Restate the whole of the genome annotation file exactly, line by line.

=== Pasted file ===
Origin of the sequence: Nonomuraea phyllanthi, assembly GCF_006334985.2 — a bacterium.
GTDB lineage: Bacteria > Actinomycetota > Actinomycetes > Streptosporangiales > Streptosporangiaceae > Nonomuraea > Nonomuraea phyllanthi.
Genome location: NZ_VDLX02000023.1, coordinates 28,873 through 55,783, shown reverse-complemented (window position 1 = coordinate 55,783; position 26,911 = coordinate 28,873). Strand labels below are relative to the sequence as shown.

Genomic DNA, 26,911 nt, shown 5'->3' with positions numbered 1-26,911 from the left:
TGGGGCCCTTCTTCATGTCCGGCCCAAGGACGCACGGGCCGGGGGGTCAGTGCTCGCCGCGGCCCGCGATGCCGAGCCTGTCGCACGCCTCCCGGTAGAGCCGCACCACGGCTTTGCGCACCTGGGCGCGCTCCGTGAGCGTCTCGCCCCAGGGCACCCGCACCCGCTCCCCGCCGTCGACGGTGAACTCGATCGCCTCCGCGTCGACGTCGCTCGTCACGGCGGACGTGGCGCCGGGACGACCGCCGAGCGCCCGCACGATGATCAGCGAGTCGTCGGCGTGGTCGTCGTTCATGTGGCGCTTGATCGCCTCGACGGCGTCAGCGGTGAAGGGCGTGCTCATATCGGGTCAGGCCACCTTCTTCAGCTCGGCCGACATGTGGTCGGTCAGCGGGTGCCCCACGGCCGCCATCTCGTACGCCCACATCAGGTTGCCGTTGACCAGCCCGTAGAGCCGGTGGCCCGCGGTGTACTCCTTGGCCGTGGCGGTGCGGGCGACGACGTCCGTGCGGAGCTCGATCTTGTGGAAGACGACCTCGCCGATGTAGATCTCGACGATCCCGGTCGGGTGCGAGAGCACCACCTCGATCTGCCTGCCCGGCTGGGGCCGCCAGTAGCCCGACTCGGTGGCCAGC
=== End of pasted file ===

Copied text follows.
Origin of the sequence: Nonomuraea phyllanthi, assembly GCF_006334985.2 — a bacterium.
GTDB lineage: Bacteria > Actinomycetota > Actinomycetes > Streptosporangiales > Streptosporangiaceae > Nonomuraea > Nonomuraea phyllanthi.
Genome location: NZ_VDLX02000023.1, coordinates 28,873 through 55,783, shown reverse-complemented (window position 1 = coordinate 55,783; position 26,911 = coordinate 28,873). Strand labels below are relative to the sequence as shown.

Genomic DNA, 26,911 nt, shown 5'->3' with positions numbered 1-26,911 from the left:
TGGGGCCCTTCTTCATGTCCGGCCCAAGGACGCACGGGCCGGGGGGTCAGTGCTCGCCGCGGCCCGCGATGCCGAGCCTGTCGCACGCCTCCCGGTAGAGCCGCACCACGGCTTTGCGCACCTGGGCGCGCTCCGTGAGCGTCTCGCCCCAGGGCACCCGCACCCGCTCCCCGCCGTCGACGGTGAACTCGATCGCCTCCGCGTCGACGTCGCTCGTCACGGCGGACGTGGCGCCGGGACGACCGCCGAGCGCCCGCACGATGATCAGCGAGTCGTCGGCGTGGTCGTCGTTCATGTGGCGCTTGATCGCCTCGACGGCGTCAGCGGTGAAGGGCGTGCTCATATCGGGTCAGGCCACCTTCTTCAGCTCGGCCGACATGTGGTCGGTCAGCGGGTGCCCCACGGCCGCCATCTCGTACGCCCACATCAGGTTGCCGTTGACCAGCCCGTAGAGCCGGTGGCCCGCGGTGTACTCCTTGGCCGTGGCGGTGCGGGCGACGACGTCCGTGCGGAGCTCGATCTTGTGGAAGACGACCTCGCCGATGTAGATCTCGACGATCCCGGTCGGGTGCGAGAGCACCACCTCGATCTGCCTGCCCGGCTGGGGCCGCCAGTAGCCCGACTCGGTGGCCAGC